Robert Christgau: Dean of American Rock Critics

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Consumer Guide Album

Sam Baker: Say Grace [self-released, 2013]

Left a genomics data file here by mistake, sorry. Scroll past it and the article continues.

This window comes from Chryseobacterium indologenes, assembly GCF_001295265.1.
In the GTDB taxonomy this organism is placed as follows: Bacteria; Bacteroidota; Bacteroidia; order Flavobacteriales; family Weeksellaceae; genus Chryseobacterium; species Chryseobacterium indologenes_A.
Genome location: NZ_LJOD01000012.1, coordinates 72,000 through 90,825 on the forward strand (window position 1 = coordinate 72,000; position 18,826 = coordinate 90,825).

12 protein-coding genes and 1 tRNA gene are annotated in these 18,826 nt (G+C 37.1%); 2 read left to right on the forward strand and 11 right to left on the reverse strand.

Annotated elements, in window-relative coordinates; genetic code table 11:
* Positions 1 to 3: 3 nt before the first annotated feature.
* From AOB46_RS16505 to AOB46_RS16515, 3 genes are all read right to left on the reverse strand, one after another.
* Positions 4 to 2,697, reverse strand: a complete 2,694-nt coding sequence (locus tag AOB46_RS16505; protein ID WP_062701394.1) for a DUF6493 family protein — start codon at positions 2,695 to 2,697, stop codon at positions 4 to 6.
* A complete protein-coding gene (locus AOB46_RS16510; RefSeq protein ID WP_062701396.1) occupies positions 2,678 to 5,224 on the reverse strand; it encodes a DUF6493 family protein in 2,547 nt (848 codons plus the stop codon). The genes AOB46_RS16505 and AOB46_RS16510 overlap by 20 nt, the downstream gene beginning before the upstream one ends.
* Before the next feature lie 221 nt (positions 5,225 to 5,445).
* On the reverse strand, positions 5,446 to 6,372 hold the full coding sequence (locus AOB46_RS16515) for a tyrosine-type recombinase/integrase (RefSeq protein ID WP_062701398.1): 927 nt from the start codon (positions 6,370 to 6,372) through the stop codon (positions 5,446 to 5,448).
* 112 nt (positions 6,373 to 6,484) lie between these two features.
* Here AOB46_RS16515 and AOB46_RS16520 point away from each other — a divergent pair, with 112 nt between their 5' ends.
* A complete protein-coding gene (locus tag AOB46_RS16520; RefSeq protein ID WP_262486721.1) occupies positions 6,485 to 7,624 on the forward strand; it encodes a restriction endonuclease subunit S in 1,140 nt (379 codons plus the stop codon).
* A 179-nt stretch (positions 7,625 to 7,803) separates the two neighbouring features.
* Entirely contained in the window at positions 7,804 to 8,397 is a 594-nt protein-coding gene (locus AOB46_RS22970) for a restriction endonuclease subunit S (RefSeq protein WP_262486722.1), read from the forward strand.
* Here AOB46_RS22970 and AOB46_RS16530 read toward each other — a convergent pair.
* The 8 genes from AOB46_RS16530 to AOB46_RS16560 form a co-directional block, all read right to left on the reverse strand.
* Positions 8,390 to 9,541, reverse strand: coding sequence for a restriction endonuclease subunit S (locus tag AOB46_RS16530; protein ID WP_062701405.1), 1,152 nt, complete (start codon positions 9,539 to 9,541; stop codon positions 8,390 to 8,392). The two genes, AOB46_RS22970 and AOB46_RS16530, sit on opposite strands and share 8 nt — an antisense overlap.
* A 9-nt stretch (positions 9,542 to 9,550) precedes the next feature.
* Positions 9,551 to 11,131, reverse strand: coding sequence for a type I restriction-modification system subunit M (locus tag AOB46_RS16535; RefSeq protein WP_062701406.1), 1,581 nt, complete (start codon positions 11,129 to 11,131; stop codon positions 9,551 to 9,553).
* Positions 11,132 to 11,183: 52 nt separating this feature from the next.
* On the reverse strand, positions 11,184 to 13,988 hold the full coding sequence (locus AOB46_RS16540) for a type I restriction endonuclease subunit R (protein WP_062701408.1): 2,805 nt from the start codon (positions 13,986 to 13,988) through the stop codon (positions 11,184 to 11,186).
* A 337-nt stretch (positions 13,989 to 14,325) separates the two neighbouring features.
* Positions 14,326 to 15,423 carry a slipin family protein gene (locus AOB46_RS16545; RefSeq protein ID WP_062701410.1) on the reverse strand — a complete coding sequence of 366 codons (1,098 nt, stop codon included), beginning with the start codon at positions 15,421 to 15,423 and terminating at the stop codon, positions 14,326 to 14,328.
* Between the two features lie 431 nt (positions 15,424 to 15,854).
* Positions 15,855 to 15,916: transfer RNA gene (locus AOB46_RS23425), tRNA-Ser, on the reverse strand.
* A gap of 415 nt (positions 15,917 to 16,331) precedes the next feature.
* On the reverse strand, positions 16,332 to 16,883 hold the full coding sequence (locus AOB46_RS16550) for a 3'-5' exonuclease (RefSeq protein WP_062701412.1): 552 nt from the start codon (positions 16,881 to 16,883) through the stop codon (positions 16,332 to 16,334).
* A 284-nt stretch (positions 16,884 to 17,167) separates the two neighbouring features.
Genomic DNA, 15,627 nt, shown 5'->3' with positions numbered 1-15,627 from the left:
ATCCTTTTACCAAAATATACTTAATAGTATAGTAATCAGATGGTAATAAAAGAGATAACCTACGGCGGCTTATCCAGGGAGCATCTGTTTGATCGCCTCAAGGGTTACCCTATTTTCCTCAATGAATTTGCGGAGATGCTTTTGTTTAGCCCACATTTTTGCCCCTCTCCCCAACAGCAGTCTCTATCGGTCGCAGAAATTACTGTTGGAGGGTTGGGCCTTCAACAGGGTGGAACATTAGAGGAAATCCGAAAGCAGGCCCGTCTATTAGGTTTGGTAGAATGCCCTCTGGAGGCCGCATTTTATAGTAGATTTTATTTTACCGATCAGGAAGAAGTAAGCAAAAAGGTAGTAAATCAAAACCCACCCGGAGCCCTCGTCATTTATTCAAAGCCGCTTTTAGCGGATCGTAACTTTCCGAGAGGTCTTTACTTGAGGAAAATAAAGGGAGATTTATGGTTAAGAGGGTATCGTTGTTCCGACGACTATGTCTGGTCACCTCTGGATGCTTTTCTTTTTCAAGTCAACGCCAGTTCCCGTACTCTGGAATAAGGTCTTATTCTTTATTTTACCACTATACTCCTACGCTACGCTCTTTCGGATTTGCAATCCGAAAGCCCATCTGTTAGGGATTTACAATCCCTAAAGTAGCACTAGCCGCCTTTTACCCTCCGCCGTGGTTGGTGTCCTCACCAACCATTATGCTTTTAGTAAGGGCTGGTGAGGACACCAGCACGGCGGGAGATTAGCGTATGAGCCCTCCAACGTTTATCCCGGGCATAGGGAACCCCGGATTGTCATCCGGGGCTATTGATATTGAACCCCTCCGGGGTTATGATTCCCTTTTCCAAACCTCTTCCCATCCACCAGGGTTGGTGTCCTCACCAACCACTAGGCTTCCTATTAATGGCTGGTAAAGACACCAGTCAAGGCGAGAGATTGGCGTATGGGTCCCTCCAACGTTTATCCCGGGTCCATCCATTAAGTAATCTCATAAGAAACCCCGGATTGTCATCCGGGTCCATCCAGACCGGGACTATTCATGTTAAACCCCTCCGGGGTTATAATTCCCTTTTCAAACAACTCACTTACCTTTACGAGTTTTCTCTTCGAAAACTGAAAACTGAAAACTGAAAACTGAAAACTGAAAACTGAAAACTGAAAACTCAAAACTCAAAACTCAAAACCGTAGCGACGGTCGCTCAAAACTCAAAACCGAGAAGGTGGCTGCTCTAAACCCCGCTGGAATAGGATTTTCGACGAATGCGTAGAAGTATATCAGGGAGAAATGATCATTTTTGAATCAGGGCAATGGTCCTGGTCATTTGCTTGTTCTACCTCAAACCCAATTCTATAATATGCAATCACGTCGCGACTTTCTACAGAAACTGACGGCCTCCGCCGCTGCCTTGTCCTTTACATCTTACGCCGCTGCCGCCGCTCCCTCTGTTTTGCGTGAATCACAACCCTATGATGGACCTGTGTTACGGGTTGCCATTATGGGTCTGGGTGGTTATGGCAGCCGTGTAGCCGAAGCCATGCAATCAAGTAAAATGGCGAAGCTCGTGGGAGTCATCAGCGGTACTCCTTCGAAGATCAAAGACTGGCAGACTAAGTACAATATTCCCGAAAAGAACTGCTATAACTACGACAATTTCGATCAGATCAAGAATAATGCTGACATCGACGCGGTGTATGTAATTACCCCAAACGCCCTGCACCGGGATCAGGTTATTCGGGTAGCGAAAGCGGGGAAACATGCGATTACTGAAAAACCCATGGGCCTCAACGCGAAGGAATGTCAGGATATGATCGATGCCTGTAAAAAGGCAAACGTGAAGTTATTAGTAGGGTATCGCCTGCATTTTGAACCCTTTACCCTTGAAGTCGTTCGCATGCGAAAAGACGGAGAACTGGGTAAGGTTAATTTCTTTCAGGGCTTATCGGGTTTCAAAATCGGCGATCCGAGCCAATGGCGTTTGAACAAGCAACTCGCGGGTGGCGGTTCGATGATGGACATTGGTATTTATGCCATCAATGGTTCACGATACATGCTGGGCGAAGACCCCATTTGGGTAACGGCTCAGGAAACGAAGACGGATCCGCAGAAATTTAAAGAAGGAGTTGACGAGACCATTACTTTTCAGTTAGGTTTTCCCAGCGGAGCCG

"Say Grace" itself leads, as well-limned a miniature as he's ever recorded, and he's got a bunch: one of many divorcees he's paid his respects, this one's better off than the orphan who's not an orphan on Pretty World, to say nothing of "Migrants"'s 14 dead with 12 lines in the paper to show for it. But still--there's a hole in her robe, she falls asleep to the TV, and she still hears her mother saying "don't give me that face any more." Baker's voice is no prettier, but his music is less rough-hewn--here cello, brushes, and Leonard Cohen harmonies, there Gurf Morlix's blues-tango guitar. And the literary ambitions are out front--the way "feast" rhymes with "rough beast," the Emily Dickinson quote he sneaks into "Road Crew," the Jimmy Cagney mythos that falls flat as such ideas sometimes do. The third-happiest song is "Ditch": "My crazy-ass wife/nutty as her brother/supposed to marry rich/according to her mother." Second-happiest is "Isn't Love Grand," about a gimpy schoolteacher and her fat husband wearing fishnet and leather when the boys are off at his mother's. The happiest is "Button by Button." Baker does literally believe it's a gift from God when a woman takes off her clothes. A-